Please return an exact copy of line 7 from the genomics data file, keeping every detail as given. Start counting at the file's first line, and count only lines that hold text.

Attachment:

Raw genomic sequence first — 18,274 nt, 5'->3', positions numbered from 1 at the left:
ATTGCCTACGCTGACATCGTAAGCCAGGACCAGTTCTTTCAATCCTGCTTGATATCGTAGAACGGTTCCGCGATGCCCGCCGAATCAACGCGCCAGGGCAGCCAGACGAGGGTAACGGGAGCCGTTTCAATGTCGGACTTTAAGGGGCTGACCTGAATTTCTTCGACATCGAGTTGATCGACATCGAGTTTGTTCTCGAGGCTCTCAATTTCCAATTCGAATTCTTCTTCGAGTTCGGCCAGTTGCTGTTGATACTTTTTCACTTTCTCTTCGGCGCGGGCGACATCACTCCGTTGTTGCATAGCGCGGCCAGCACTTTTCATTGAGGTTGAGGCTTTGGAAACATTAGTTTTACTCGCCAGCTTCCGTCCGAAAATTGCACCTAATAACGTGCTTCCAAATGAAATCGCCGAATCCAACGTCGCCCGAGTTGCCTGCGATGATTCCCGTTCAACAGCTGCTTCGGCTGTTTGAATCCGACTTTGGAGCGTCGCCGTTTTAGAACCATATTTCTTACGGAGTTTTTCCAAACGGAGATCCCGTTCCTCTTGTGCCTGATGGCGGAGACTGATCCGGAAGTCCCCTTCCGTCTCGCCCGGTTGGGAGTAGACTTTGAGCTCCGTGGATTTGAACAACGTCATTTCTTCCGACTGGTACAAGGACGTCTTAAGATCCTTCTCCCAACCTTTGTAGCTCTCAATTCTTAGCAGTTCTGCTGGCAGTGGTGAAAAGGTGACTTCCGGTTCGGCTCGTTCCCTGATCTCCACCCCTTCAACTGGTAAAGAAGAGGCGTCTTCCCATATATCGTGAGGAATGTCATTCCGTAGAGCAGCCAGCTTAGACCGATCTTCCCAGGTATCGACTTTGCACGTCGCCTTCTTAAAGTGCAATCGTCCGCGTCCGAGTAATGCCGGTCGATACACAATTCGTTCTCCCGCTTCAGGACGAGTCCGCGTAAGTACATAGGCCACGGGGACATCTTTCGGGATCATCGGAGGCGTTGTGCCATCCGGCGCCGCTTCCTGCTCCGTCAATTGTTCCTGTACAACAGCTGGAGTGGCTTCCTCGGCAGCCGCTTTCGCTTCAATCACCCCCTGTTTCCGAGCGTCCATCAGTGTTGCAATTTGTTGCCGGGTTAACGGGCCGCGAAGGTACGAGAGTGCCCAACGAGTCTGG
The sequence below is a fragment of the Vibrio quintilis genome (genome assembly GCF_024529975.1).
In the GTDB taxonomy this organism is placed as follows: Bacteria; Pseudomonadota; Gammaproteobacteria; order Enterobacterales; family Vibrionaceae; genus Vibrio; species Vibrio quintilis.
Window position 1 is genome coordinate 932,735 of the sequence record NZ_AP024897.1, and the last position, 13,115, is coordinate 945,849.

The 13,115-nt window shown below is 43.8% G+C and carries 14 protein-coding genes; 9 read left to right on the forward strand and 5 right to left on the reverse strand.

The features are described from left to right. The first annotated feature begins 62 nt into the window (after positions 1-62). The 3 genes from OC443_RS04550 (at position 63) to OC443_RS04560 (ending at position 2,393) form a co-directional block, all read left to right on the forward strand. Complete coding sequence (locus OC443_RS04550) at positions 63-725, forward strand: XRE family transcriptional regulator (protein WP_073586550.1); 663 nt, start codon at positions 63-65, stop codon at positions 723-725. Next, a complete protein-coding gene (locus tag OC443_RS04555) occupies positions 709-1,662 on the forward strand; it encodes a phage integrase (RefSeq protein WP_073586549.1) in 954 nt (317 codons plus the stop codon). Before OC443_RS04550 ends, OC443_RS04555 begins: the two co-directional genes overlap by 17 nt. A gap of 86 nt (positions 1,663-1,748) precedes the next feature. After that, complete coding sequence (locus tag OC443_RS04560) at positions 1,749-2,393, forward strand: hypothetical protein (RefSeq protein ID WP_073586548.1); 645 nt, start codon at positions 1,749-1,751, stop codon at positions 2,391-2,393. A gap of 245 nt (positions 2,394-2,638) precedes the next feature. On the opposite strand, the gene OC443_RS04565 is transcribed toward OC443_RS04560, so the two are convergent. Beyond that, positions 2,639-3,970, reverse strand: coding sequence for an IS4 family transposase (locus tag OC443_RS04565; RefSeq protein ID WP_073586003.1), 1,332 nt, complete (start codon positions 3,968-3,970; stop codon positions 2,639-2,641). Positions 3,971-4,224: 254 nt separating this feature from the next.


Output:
The features are described from left to right. The first annotated feature begins 62 nt into the window (after positions 1-62). The 3 genes from OC443_RS04550 (at position 63) to OC443_RS04560 (ending at position 2,393) form a co-directional block, all read left to right on the forward strand. Complete coding sequence (locus OC443_RS04550) at positions 63-725, forward strand: XRE family transcriptional regulator (protein WP_073586550.1); 663 nt, start codon at positions 63-65, stop codon at positions 723-725. Next, a complete protein-coding gene (locus tag OC443_RS04555) occupies positions 709-1,662 on the forward strand; it encodes a phage integrase (RefSeq protein WP_073586549.1) in 954 nt (317 codons plus the stop codon). Before OC443_RS04550 ends, OC443_RS04555 begins: the two co-directional genes overlap by 17 nt. A gap of 86 nt (positions 1,663-1,748) precedes the next feature. After that, complete coding sequence (locus tag OC443_RS04560) at positions 1,749-2,393, forward strand: hypothetical protein (RefSeq protein ID WP_073586548.1); 645 nt, start codon at positions 1,749-1,751, stop codon at positions 2,391-2,393. A gap of 245 nt (positions 2,394-2,638) precedes the next feature. On the opposite strand, the gene OC443_RS04565 is transcribed toward OC443_RS04560, so the two are convergent. Beyond that, positions 2,639-3,970, reverse strand: coding sequence for an IS4 family transposase (locus tag OC443_RS04565; RefSeq protein ID WP_073586003.1), 1,332 nt, complete (start codon positions 3,968-3,970; stop codon positions 2,639-2,641). Positions 3,971-4,224: 254 nt separating this feature from the next.